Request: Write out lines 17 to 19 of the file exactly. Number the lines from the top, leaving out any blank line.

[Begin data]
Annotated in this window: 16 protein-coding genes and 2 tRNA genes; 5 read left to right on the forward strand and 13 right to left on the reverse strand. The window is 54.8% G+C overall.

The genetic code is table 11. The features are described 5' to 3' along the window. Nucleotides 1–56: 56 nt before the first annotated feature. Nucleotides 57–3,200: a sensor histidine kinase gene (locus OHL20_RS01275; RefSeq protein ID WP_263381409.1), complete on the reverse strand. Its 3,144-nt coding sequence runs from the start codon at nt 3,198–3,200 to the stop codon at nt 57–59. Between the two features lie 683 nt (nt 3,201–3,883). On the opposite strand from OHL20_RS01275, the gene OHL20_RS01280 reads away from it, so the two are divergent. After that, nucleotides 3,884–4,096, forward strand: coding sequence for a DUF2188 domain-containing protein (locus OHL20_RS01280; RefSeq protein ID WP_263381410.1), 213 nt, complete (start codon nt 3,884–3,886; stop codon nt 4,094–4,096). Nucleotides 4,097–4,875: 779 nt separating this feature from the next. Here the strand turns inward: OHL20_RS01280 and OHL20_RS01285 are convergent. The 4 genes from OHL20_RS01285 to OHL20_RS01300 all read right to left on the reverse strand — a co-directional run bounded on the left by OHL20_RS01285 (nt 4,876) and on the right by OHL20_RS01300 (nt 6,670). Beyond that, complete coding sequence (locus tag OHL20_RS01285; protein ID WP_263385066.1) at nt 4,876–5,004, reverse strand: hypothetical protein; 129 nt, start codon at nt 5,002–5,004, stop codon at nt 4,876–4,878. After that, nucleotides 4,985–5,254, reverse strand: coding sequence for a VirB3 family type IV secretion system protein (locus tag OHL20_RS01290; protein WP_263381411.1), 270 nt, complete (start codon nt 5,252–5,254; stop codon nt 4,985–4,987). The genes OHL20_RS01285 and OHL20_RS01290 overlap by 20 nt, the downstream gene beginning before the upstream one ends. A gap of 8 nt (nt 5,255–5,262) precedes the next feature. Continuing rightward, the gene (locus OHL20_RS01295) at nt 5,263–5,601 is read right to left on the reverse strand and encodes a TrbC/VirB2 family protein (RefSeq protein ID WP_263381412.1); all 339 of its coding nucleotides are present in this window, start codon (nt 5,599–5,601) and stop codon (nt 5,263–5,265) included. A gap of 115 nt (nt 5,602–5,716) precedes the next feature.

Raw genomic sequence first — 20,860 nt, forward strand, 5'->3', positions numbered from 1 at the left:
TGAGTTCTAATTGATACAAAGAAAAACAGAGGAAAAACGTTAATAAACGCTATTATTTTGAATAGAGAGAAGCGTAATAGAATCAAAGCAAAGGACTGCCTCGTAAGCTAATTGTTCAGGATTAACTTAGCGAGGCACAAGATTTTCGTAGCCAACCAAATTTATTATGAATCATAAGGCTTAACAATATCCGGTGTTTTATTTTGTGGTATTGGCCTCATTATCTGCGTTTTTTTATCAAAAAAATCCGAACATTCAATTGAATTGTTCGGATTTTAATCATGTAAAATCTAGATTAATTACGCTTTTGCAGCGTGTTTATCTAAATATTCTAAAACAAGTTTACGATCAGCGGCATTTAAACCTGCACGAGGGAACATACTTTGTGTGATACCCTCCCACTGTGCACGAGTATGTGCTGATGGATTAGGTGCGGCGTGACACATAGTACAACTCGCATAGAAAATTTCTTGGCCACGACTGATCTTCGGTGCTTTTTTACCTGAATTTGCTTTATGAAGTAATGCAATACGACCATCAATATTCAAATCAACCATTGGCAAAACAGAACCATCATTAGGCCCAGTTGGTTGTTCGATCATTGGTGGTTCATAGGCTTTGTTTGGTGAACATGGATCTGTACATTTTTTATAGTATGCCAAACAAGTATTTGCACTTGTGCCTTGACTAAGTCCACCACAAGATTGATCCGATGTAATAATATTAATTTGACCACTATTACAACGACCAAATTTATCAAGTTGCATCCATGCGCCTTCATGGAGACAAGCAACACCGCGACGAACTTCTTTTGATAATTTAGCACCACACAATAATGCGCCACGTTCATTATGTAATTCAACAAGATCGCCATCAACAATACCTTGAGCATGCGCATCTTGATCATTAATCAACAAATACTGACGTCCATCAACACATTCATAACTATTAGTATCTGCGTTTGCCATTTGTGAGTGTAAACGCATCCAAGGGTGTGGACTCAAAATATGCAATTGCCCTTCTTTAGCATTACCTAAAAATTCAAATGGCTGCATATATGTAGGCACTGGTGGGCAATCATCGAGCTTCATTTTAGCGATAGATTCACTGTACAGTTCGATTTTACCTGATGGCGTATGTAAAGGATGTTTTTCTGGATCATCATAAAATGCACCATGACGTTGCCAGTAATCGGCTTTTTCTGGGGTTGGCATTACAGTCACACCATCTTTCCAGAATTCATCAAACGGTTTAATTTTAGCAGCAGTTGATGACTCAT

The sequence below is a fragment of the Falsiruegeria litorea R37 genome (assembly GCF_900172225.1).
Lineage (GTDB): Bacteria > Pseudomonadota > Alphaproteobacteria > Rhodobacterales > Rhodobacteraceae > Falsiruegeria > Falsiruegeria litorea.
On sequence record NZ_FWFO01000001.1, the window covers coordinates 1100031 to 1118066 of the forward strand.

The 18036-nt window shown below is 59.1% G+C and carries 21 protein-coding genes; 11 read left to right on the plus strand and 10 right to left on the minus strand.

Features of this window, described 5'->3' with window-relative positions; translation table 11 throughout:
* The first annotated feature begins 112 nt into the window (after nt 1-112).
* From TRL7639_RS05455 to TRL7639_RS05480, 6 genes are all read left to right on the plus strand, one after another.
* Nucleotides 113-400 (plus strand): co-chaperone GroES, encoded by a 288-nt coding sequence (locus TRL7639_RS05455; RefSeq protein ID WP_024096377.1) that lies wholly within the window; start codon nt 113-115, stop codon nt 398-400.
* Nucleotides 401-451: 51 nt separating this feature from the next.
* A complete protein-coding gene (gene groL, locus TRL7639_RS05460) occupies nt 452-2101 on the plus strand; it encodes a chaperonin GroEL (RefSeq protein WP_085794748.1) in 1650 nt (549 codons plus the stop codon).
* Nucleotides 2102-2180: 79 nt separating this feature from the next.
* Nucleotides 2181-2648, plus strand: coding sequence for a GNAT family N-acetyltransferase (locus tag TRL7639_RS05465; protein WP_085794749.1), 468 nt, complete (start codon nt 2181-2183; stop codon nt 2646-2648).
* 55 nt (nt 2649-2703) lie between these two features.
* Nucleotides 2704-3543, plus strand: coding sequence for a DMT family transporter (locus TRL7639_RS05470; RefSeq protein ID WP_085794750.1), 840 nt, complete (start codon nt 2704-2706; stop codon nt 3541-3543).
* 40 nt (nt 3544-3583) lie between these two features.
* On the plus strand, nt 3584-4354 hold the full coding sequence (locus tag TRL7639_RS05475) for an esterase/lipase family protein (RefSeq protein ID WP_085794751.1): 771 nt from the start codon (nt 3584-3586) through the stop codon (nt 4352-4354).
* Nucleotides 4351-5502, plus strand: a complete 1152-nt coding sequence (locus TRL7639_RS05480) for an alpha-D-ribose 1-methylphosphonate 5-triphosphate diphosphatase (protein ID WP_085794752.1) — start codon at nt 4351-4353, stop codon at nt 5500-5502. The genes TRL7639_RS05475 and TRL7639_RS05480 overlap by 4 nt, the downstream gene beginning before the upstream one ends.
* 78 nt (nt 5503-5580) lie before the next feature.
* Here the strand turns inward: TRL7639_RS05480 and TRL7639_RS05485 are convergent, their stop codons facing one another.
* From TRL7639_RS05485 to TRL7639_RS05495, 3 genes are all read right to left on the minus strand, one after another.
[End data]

* 55 nt (nt 2649-2703) lie between these two features.
* Nucleotides 2704-3543, plus strand: coding sequence for a DMT family transporter (locus TRL7639_RS05470; RefSeq protein ID WP_085794750.1), 840 nt, complete (start codon nt 2704-2706; stop codon nt 3541-3543).
* 40 nt (nt 3544-3583) lie between these two features.